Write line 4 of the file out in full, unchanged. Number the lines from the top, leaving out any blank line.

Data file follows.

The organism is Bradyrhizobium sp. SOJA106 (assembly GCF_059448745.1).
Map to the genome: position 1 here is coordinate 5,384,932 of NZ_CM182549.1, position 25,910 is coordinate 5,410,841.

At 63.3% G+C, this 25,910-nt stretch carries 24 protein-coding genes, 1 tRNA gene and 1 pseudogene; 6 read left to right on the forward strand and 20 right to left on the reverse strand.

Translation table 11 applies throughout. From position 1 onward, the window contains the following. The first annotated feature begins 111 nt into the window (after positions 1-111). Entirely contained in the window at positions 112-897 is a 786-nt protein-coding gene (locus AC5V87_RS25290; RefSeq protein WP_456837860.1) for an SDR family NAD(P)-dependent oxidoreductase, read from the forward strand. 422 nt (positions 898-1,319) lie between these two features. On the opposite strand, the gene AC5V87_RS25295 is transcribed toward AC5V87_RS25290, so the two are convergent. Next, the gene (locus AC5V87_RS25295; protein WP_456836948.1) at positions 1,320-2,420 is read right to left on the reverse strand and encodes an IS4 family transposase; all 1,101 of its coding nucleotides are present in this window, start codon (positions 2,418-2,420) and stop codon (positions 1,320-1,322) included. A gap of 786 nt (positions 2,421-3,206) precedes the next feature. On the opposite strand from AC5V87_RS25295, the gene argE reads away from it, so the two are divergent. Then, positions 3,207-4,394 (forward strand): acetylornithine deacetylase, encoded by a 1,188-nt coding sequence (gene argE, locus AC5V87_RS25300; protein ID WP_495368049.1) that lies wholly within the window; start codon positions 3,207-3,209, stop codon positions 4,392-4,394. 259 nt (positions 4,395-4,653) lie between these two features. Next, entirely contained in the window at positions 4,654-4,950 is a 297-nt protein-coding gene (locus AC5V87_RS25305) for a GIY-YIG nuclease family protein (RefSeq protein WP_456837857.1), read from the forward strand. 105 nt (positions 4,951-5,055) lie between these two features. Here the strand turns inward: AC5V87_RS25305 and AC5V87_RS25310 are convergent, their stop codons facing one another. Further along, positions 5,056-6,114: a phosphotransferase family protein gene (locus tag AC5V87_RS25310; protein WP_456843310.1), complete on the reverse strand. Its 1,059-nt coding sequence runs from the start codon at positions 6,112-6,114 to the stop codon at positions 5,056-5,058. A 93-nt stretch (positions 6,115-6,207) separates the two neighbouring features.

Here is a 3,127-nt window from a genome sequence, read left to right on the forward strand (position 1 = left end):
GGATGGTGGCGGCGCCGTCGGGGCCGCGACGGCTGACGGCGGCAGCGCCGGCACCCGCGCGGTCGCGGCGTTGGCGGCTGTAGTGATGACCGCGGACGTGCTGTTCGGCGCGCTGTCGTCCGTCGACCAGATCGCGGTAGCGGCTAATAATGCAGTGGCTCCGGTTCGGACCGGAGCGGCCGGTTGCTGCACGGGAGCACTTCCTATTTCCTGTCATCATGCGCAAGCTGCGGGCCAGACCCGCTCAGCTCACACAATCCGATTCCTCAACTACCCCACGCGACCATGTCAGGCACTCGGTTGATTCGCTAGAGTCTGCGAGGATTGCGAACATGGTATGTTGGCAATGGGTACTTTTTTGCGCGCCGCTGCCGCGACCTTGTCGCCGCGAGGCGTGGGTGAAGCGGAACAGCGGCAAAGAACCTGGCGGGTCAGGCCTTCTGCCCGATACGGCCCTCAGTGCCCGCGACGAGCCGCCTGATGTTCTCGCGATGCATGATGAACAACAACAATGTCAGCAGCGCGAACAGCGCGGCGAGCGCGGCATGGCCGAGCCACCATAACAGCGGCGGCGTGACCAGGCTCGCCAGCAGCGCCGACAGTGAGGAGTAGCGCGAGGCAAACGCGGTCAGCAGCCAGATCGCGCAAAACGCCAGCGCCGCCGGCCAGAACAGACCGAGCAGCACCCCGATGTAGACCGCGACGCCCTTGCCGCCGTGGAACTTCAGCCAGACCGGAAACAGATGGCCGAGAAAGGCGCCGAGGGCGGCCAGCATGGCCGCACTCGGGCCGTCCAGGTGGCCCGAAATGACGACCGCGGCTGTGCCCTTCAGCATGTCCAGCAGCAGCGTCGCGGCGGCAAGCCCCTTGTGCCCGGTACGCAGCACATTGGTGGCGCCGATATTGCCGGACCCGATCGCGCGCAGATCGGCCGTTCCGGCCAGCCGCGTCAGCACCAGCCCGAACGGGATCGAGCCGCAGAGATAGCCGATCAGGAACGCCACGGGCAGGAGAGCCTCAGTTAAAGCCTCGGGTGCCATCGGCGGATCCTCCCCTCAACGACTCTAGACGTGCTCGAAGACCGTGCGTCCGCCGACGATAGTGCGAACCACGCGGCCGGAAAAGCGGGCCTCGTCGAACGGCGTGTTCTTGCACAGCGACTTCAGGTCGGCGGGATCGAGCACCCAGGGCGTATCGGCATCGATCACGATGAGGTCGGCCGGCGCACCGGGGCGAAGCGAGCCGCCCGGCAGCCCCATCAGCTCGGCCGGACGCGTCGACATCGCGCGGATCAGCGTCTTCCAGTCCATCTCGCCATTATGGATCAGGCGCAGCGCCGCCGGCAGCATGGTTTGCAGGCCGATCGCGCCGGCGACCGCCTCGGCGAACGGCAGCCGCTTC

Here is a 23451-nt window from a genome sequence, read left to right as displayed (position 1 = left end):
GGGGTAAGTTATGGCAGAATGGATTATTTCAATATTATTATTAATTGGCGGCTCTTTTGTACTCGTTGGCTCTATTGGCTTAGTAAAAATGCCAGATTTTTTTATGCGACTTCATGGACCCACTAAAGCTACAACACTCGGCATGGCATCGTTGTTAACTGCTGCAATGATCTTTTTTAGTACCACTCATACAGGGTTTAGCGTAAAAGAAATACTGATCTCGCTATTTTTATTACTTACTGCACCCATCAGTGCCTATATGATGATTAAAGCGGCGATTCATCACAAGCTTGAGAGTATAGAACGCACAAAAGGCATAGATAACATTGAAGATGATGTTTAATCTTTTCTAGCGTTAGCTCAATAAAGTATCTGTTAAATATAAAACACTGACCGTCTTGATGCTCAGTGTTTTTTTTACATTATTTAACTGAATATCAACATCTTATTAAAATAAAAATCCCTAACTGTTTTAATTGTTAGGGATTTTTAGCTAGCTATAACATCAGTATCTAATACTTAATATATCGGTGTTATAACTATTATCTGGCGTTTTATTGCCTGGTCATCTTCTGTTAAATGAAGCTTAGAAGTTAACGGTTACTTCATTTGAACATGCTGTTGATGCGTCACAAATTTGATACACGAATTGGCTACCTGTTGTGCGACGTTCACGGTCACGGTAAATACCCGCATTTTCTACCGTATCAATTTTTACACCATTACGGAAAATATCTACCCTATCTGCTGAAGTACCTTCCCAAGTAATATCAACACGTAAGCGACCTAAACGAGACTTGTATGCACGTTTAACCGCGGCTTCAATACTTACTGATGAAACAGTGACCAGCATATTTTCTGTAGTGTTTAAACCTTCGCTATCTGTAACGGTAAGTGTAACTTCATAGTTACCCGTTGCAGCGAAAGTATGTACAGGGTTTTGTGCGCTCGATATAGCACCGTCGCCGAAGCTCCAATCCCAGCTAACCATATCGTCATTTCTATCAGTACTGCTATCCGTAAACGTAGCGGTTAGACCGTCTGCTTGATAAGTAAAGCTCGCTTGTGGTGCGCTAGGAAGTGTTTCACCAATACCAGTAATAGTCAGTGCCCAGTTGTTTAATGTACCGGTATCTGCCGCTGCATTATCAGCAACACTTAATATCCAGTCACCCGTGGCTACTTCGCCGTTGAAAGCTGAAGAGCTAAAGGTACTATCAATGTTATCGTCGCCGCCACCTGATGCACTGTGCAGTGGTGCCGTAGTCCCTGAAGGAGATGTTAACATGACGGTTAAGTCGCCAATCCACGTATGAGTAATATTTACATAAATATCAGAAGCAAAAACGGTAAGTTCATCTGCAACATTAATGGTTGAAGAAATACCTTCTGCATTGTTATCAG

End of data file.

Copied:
Translation table 11 applies throughout. From position 1 onward, the window contains the following. The first annotated feature begins 111 nt into the window (after positions 1-111). Entirely contained in the window at positions 112-897 is a 786-nt protein-coding gene (locus AC5V87_RS25290; RefSeq protein WP_456837860.1) for an SDR family NAD(P)-dependent oxidoreductase, read from the forward strand. 422 nt (positions 898-1,319) lie between these two features. On the opposite strand, the gene AC5V87_RS25295 is transcribed toward AC5V87_RS25290, so the two are convergent. Next, the gene (locus AC5V87_RS25295; protein WP_456836948.1) at positions 1,320-2,420 is read right to left on the reverse strand and encodes an IS4 family transposase; all 1,101 of its coding nucleotides are present in this window, start codon (positions 2,418-2,420) and stop codon (positions 1,320-1,322) included. A gap of 786 nt (positions 2,421-3,206) precedes the next feature. On the opposite strand from AC5V87_RS25295, the gene argE reads away from it, so the two are divergent. Then, positions 3,207-4,394 (forward strand): acetylornithine deacetylase, encoded by a 1,188-nt coding sequence (gene argE, locus AC5V87_RS25300; protein ID WP_495368049.1) that lies wholly within the window; start codon positions 3,207-3,209, stop codon positions 4,392-4,394. 259 nt (positions 4,395-4,653) lie between these two features. Next, entirely contained in the window at positions 4,654-4,950 is a 297-nt protein-coding gene (locus AC5V87_RS25305) for a GIY-YIG nuclease family protein (RefSeq protein WP_456837857.1), read from the forward strand. 105 nt (positions 4,951-5,055) lie between these two features. Here the strand turns inward: AC5V87_RS25305 and AC5V87_RS25310 are convergent, their stop codons facing one another. Further along, positions 5,056-6,114: a phosphotransferase family protein gene (locus tag AC5V87_RS25310; protein WP_456843310.1), complete on the reverse strand. Its 1,059-nt coding sequence runs from the start codon at positions 6,112-6,114 to the stop codon at positions 5,056-5,058. A 93-nt stretch (positions 6,115-6,207) separates the two neighbouring features.